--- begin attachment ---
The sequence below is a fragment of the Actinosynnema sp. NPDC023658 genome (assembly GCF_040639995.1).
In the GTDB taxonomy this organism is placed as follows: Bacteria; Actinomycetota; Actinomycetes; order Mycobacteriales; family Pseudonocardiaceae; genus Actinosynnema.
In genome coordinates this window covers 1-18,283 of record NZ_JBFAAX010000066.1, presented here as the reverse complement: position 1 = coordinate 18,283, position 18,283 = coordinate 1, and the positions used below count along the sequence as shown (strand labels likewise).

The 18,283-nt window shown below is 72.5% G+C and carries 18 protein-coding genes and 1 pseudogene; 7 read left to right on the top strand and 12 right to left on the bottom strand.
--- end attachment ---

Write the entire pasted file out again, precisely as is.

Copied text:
The sequence below is a fragment of the Actinosynnema sp. NPDC023658 genome (assembly GCF_040639995.1).
In the GTDB taxonomy this organism is placed as follows: Bacteria; Actinomycetota; Actinomycetes; order Mycobacteriales; family Pseudonocardiaceae; genus Actinosynnema.
In genome coordinates this window covers 1-18,283 of record NZ_JBFAAX010000066.1, presented here as the reverse complement: position 1 = coordinate 18,283, position 18,283 = coordinate 1, and the positions used below count along the sequence as shown (strand labels likewise).

The 18,283-nt window shown below is 72.5% G+C and carries 18 protein-coding genes and 1 pseudogene; 7 read left to right on the top strand and 12 right to left on the bottom strand.